T-Bone has been hanging in the cold room now for over three weeks. There’s a lovely crust over the meat which is exactly what we’re looking for. We don’t want the meat to be sticky to the touch.
Butchering a cow is a bit different to a pig, sheep or goat so, with a book in hand, Shannon, Stretch, Kim, Chris and I headed down to the Meat Shed to have a go at one of T-bones hind quarters.
Jason was there but his eldest daughter had fallen on her arm at school during the day and was in pain. So, after giving the hospital a ring to make sure someone would be there to do an X-ray, and since none of us are doctors, it was a trip into Moree for his family to visit the hospital. The arm turned out to be badly bruised.
Why is it when working from a book, the product never looks the same as the diagrams? We all knew where the T-Bones where so they were quickly sliced up with the ban saw, but the rest went something like this:-
Is that the topside?
No it could be the rump?
Well where is the chuck?
What other parts are there?
Look at the book. This book said Topside but I’m on the internet and it’s saying Silverside.
Get the picture?
Anyway we divided it up the best we could, steaks, roasts and bits we weren’t quite sure of but looked good.
Some of us went home and sliced whole pieces into steaks, other left the same pieces for roasts, but what I can tell you that after being divided into four, we each took home half a large garbage bag full of meat, and that was only one quarter!
Shannon had decided to ask Freddy to come out and show us how to butcher the rest of the meat. Freddy is a local from Boomi who has been share farming in this area since he was 17 (he’s now 75 and fit as a fiddle). He’s also a butcher who used to come to Koramba in the old days, butchering for the quarters. It was a thrill to spend the morning watching him quickly and easily seperate the cuts from the remaining three quarters of T-bone and to listen to him recount stories of what went on at the farm in the yester years. As he held up a crooked finger he told us how he cut it off when he was younger and he had us in fits of laughter as he told us about the finger still jumping around the floor as his father tried to catch it!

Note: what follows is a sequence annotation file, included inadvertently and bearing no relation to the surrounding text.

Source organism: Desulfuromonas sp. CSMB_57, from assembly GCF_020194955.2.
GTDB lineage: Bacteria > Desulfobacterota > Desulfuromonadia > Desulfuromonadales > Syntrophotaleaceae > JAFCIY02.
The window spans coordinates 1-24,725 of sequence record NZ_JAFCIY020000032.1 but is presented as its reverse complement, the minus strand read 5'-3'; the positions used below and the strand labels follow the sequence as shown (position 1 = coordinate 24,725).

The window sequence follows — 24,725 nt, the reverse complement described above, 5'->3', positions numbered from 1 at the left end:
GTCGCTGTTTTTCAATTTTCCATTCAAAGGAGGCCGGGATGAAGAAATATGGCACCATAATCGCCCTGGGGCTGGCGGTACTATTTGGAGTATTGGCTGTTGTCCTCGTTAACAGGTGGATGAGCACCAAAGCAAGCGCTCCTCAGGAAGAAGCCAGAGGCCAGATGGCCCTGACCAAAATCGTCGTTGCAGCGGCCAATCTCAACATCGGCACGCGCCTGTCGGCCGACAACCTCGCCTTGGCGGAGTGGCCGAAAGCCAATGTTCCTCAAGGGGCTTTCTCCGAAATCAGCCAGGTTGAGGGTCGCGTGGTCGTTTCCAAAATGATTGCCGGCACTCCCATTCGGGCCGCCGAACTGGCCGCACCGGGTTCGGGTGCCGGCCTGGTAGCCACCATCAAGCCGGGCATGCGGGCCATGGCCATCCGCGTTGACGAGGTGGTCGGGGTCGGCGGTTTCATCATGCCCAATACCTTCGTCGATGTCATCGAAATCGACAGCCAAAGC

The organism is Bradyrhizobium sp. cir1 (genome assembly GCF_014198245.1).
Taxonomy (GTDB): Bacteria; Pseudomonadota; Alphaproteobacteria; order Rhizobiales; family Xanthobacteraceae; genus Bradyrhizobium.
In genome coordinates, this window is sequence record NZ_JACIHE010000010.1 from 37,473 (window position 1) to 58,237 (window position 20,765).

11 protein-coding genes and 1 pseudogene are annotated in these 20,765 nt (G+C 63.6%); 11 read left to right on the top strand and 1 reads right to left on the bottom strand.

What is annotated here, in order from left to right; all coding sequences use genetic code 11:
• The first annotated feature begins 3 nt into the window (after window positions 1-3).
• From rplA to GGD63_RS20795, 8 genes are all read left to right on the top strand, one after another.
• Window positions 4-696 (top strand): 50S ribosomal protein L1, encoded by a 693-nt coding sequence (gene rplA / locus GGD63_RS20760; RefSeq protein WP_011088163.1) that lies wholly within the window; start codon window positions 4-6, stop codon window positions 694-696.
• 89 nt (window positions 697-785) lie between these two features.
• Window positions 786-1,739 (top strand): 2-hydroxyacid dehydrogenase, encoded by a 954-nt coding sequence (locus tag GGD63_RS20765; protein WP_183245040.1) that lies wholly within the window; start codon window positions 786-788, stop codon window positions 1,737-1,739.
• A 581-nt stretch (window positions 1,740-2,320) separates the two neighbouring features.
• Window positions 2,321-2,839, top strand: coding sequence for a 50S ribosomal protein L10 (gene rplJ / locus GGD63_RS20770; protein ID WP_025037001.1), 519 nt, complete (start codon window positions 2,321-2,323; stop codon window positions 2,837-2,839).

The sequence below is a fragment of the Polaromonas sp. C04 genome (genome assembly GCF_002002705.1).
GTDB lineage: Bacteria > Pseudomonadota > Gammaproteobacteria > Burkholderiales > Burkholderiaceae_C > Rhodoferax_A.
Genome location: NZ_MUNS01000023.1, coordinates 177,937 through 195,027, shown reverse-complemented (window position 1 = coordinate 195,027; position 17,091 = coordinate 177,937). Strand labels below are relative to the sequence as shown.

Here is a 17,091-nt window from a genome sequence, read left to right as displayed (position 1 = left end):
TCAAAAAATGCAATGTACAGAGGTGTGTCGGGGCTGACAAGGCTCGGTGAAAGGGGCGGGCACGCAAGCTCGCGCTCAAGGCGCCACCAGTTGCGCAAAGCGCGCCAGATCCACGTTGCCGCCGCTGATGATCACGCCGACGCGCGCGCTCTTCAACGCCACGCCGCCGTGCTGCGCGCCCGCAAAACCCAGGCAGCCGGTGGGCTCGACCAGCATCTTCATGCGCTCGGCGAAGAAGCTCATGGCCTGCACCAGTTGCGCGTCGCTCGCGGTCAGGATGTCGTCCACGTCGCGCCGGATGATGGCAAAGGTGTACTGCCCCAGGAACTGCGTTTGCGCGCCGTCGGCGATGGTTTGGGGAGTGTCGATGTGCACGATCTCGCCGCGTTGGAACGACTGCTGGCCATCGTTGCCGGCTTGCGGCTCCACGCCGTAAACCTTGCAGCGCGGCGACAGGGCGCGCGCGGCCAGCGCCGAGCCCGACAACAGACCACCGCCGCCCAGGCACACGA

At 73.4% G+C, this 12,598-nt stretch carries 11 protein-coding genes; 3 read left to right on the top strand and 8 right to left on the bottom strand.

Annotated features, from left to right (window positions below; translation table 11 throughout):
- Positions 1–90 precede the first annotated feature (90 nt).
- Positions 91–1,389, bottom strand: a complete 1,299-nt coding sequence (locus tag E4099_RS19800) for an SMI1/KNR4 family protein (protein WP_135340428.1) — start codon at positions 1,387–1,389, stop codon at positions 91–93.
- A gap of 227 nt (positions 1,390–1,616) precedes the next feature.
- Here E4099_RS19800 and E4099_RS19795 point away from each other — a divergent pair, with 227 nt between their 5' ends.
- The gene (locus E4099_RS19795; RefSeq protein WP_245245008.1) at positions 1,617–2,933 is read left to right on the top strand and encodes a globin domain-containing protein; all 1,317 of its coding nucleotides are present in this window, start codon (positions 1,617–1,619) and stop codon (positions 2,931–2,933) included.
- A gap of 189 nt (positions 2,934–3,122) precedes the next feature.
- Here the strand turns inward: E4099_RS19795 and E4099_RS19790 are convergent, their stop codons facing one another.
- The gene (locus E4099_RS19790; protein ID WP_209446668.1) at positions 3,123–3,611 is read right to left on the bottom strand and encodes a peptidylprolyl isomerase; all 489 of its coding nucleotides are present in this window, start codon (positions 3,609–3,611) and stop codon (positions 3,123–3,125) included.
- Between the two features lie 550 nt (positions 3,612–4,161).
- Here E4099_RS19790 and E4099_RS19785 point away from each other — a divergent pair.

He patiently explained what he was doing to T-bone each step of the way.
We’d been waiting to taste this meat for a long time. Most people we speak to out here butchers some portion of their own meat and the biggest comment you always hear is, “You will never buy meat from Coles / Woollies again after you taste it.”
Now this is where the heading of this blog post comes from.
How can I explain the taste?
Well, firstly there IS a taste! Not a gamey, strong taste but a meat taste that is emphasised more by the freshness and other things such as marbling that is seldom seen in shops these days.
Let me try to explain it another way.
Have you ever eaten home grown vegetables? They taste more pronounced. A tomato straight off the vine sends your taste buds into a frenzy, the same way fresh herbs do. Even just the smell of them makes your mouth start producing saliva.
So does this meat.
The animals haven’t been injected with anything, they have only eaten grass or some hay or grain if they’re lucky. They are always left to hang for a few days at least with cattle hanging for at least three weeks. Their lives are stress free.
We now have in the freezer fresh beef, lamb and goat and every day we are looking forward to our meals like never before. We add fresh herbs from the garden and cook most of the meat in the Weber BBQ. Add to that vegetables grown fresh from the greenhouse like peas, carrots and eggplant and both of us are moaning with every mouthful. Seriously, it’s better than sex???
We can’t wait to pick up our Kitchen Aid and start producing our own gourmet sausages. Can you imagine being able to add anything you want to change the taste? An amazing array of different sausages is available from the butchers these days but even they use powered products. Look on the internet, you can purchase them online.
We want to add only fresh natural ingredients to our sausages like fresh apples to the pork mince or fresh tomatoes to the beef. Prunes, basil, garlic and Paprika will go into the lamb sausages.
MMMmmmm is your mouth starting to water?
After Freddy dissected the rest of T-Bone in less time it took all of us to do one quarter, we borrowed Freddy’s mincer and produced 30kg of lean mince. In today’s prices that was between $300 – $400 worth, just in mince.
With everything we learn out here it changes our opinions of where and what we want, when we settle down again. To be able to have a piece of land big enough to shoot on (min of 30 acres). To make sure that land has animals on it you can shoot or place animals on to use for food and still have a place that is close enough to the family and health facilities as we get older. That’s our dilemma.
But in the meantime hmmm “What’s for dinner?”